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2 Classics That Stand The Test of Time

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Jenn Northington

Director, Editorial Operations

Jenn Northington has worked in the publishing industry wearing various hats since 2004, including bookseller and events director, and is currently Director of Editorial Operations at Riot New Media Group. You can hear her on the SFF Yeah! podcast nerding out about sci-fi and fantasy. When she’s not working, she’s most likely gardening, running, or (obviously) reading. Find her on Tumblr at jennIRL and Instagram at iamjennIRL.

It can be scary to revisit a beloved childhood classic: will you still love it? Does it contain terrible clichés and stereotypes, or outright racism, that you missed the first time? Happily, some classics stand the test of time, and authors Jasmine Guillory and Greg Pak can personally vouch for two.

The Betsy-Tacy Treasury by Maud Hart LovelaceThe Betsy-Tacy books by Maud Hart Lovelace were favorites of Guillory’s growing up, and she rereads them regularly.

“I always, right before I go to bed, I’m always rereading something, because I know myself well enough to know that if I’m reading something new right before bed, I’ll stay up too late and keep reading it, so I try to cut myself off,” says Guillory. “So the Betsy series absolutely fits into my constant reread cycle.”

“I’d had the regular editions, the regular new editions, for while, and then I had a really stressful medical period in my life a few years ago. I had surgery, and some of my friends sent me an Amazon gift card, and I used it to buy the ebooks of all of these books so that I could have them with me at all times. And so I reread these a lot, sort of as a either comfort read or just before bed, or I’ll dip in and out.”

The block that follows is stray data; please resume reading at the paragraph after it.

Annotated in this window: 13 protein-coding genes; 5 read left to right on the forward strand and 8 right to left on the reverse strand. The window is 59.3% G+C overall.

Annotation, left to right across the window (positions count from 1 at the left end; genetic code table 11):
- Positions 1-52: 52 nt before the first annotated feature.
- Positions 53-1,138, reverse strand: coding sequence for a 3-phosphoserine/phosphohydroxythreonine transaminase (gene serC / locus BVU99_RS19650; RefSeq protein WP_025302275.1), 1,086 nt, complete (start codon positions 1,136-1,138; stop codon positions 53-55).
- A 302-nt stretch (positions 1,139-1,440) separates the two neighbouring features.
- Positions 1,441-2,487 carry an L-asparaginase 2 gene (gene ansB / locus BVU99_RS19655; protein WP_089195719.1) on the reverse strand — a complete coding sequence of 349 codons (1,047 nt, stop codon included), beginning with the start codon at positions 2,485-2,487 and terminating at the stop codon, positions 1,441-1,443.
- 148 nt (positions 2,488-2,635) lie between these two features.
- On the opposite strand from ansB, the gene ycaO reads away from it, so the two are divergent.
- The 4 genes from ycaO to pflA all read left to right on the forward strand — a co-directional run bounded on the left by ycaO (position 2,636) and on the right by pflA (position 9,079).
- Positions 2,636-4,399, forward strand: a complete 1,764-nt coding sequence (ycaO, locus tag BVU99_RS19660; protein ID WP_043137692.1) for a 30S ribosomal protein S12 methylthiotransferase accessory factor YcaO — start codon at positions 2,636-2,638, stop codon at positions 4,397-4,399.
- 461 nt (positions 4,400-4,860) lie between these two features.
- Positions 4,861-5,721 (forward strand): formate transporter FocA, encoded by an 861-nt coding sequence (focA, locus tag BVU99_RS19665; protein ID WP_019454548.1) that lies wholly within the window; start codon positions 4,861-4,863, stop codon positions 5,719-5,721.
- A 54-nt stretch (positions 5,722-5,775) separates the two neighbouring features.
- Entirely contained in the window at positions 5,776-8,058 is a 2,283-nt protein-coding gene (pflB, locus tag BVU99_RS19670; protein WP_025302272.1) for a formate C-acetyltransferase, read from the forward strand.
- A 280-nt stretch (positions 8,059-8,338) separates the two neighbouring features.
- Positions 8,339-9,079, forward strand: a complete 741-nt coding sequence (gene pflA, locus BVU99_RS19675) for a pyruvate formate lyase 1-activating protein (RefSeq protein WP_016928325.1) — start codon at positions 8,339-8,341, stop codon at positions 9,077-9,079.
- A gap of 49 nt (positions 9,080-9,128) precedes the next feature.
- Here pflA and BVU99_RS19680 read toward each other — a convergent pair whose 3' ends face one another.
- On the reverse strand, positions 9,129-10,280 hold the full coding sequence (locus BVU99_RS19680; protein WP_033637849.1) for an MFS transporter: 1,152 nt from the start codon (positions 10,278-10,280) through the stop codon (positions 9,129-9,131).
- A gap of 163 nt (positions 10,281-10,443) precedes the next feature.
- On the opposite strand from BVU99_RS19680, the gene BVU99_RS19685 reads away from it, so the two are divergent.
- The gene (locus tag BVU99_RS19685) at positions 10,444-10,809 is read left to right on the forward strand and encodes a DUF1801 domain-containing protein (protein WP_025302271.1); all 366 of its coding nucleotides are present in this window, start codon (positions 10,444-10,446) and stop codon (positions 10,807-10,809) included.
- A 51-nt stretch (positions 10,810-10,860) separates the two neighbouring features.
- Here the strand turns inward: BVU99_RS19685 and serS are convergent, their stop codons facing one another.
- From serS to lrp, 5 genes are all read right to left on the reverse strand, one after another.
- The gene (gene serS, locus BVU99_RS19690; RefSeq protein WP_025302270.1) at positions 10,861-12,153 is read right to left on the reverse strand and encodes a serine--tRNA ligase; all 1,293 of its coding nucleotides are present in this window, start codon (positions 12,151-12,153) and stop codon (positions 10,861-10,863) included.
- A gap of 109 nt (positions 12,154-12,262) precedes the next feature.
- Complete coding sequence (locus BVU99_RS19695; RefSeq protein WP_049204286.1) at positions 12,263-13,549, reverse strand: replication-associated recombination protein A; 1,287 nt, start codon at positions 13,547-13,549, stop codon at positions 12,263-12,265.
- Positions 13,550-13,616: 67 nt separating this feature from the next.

And she’s been happy to find that Betsy deals with some of the same concerns we face today. “It’s really amazing how modern these books feel in so many ways. I mean, in the early years, there’s a whole sub-plot about how there’s a group of Syrian immigrants in their town, and Betsy’s reaction is, ‘How are we going to help them?'” 

“And Betsy’s family is really into her becoming a writer. Her parents are immediately like, ‘Well, yes, obviously you can do anything you want to.’ And so I mean, they were set 100 years ago. Obviously they’re not like … they don’t have current time thoughts about race and feminism and stuff, but it really is amazing how well these books hold up. […] I’m happy to give them to any little girl I know. I think they’re really fun books about little girls discovering what they want to be and who they are.”

The Chronicles of Prydain by Lloyd AlexanderGreg Pak was deeply relieved to find that Lloyd Alexander’s Chronicles of Prydain had aged well.

I went back and reread and you know…because Eilonwy is the princess who’s throughout the whole story, [she’s] a big chatterbox, she talks all the time and I was like, oh my god, I…I hope that that’s not an awful thing. You know what I mean?” 

“But the kind of beautiful thing about Eilonwy is that, yeah, she is a chatterbox, she talks the whole time, […] but she’s always on point. She’s always right. And the book just respects the hell outta her.”

The Chronicles also still resonate with him on a personal level. “To me these books have a very sort of democratic, non-elitist, non-royal bias to them, which I just thought was really refreshing in a fantasy book. It’s not about what blood runs through your veins. Or, what destiny has been laid upon you or whatever, it’s about what you do with your life. And who you are is not determined by your past or more specifically by your parents’ past or by anything like that.” 

Guillory and Pak also had thoughts on how these books have affected their own writing; catch their full interviews on our podcast, Recommended. And let us know: what beloved books from your own childhood have stood the test of time?

Note: the above quotes have been lightly edited for readability.